Sunday, March 17, 2019

"The Waking Forest"

In between training in ballet and watching lots of Disney movies, Alyssa Wees grew up writing stories starring her Beanie Babies. She earned a BA in English from Creighton University and an MFA in Fiction Writing from Columbia College Chicago. Currently she works as an assistant librarian in youth services at an awesome public library. She lives in the Chicagoland area with her husband and their two cats.

Wees applied the Page 69 Test to her debut novel, The Waking Forest, and reported the following:
From page 69:
I enter the blackness between the trees, and the forest does not vanish.

No—it collapses.

The branches curl in on themselves like fingers into a fist and the leaves drop all at once, a scratchy swirl of anemic green. The trunk nearest me begins to tip, and I jump out of the way into the path of another falling trunk, and another and another, until I’m forced to dart backward out of the woods. I stumble on a raised root and tumble to the lawn, the brief spark of sunlight from before now gone. I watch as the trees twist and tilt and crumble in a great plume of dust. Broken branches, cracked trunks, shriveled leaves—when the dust clears, floating up and up and up, all of it is gone.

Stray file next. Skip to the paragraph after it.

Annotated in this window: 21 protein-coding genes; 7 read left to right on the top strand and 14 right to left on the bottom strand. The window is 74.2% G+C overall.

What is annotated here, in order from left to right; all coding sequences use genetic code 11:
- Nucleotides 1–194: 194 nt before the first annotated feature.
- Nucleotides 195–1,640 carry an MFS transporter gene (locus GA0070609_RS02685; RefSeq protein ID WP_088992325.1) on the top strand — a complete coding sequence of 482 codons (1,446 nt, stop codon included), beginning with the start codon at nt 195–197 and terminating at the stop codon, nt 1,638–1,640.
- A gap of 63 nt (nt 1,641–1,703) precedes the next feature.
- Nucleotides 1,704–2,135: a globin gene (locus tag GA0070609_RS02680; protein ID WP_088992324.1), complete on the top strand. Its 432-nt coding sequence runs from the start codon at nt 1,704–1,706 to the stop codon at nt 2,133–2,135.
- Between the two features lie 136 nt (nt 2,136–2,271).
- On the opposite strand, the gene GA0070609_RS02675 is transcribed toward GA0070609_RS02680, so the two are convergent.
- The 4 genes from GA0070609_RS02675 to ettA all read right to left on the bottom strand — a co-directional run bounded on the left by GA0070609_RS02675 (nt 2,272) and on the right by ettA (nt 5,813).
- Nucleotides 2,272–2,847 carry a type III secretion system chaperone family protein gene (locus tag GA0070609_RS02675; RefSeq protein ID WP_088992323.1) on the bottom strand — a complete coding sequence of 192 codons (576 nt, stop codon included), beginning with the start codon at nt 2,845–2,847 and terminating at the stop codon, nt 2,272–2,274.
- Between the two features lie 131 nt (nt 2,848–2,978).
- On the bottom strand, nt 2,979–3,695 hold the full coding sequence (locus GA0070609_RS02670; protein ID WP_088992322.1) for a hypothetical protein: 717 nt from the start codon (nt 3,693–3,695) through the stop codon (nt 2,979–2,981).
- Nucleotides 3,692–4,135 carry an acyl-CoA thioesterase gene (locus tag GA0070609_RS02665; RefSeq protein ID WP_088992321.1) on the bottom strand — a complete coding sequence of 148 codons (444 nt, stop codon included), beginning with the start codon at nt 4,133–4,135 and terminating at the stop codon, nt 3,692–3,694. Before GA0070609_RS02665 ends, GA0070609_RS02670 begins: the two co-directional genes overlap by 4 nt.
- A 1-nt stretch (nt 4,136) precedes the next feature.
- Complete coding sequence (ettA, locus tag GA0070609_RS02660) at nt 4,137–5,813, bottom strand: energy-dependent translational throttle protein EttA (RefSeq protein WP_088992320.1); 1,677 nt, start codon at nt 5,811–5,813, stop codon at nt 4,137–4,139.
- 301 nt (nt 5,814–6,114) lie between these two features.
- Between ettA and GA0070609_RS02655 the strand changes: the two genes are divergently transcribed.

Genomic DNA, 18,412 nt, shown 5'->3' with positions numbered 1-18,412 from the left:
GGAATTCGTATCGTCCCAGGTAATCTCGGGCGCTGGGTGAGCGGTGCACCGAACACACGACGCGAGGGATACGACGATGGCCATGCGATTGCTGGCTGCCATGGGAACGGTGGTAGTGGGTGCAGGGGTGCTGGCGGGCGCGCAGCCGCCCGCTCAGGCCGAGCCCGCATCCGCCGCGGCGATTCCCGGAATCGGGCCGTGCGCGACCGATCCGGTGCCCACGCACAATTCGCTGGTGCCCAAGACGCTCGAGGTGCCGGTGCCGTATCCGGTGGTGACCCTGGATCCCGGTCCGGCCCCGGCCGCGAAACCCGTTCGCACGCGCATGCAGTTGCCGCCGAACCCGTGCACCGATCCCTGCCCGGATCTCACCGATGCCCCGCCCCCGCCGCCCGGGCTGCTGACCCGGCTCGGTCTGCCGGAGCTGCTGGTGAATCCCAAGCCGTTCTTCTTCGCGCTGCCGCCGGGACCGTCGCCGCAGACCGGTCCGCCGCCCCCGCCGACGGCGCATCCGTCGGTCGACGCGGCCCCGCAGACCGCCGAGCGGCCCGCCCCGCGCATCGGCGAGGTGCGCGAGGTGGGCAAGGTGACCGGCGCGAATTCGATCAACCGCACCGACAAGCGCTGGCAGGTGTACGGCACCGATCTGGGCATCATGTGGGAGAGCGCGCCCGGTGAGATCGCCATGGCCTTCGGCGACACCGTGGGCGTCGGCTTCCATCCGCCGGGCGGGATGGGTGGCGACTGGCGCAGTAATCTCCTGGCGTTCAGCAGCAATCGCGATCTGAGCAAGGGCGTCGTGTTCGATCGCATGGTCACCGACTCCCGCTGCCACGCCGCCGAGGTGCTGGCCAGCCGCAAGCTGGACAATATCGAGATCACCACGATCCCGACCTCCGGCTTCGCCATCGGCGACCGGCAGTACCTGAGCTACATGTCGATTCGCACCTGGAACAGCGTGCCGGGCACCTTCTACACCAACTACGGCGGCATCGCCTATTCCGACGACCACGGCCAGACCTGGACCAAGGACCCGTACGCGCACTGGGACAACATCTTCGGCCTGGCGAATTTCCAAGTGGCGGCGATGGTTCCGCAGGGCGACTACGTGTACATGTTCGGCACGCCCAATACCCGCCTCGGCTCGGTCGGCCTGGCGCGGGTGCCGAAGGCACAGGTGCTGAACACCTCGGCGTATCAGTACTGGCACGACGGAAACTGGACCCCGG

It happens in perfect silence, and I have no idea when the screaming stopped.
At this point in The Waking Forest, the protagonist, Rhea, has had visions of a mysterious forest that always vanishes when she reaches out to touch it. No one else can see this forest. But in this scene, Rhea finally reaches the forest and manages to enter it for the very first time, even as it falls apart around her. Her visions are growing stronger and more tangible, and the fantasy world she sees is beginning to merge with her reality. This passage is absolutely representative of the rest of the novel. From here her visions are only going to grow more real—and more frightening.
Visit Alyssa Wees's website.

My Book, The Movie: The Waking Forest.

--Marshal Zeringue